"It's too complex," a senior member of House Speaker Nancy Pelosi's leadership team told Fox News earlier this week.

That complexity could be increased by the need to carefully draft articles of impeachment that would draw enough support to pass in a vote by the full House of Representatives. A Capitol Hill source told Fox News that committee members were looking to Wednesday's testimony from law professors to formulate articles that would have the best chance of passing.

Republicans have united behind Trump against the impeachment efforts, meaning Democrats cannot afford to lose many votes from their own party.

Some Democrats, like Van Drew, remain skeptical of the effort. "Is this really an impeachable situation?" Van Drew asked in an interview with USA Today, noting the rarity of presidential impeachment in American history, and the fact that no president has ever been removed via that process.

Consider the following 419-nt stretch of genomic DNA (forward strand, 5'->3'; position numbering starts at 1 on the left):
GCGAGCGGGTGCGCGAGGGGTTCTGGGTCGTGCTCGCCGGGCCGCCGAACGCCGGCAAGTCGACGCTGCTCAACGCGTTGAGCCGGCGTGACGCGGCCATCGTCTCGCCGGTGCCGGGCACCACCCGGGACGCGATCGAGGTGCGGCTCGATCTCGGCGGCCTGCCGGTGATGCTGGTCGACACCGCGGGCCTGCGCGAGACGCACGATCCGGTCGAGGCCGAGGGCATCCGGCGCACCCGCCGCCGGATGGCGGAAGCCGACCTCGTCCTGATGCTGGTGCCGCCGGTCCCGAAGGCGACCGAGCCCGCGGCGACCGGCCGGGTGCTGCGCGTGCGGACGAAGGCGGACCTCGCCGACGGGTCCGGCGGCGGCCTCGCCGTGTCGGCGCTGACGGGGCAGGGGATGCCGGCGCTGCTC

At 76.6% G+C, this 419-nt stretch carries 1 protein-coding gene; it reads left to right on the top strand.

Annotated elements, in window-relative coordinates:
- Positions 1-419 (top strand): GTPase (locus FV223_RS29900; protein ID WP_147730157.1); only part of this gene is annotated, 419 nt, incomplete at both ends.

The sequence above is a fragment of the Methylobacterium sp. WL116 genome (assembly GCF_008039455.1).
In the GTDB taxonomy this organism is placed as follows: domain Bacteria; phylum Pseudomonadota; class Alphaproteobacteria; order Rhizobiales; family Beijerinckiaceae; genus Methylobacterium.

"At the end of the day, nobody's ever been convicted," he said. "There's a reason for that. Our founding fathers had tremendous concern with the idea of impeachment. The idea of taking an elected leader regardless of how good or poor you think that elected leader is, out of office and disenfranchising hundreds of millions of voters does a lot that isn't so good for this country."


Fox News' Chad Pergram, Gillian Turner, Adam Shaw, and Gregg Re contributed to this report.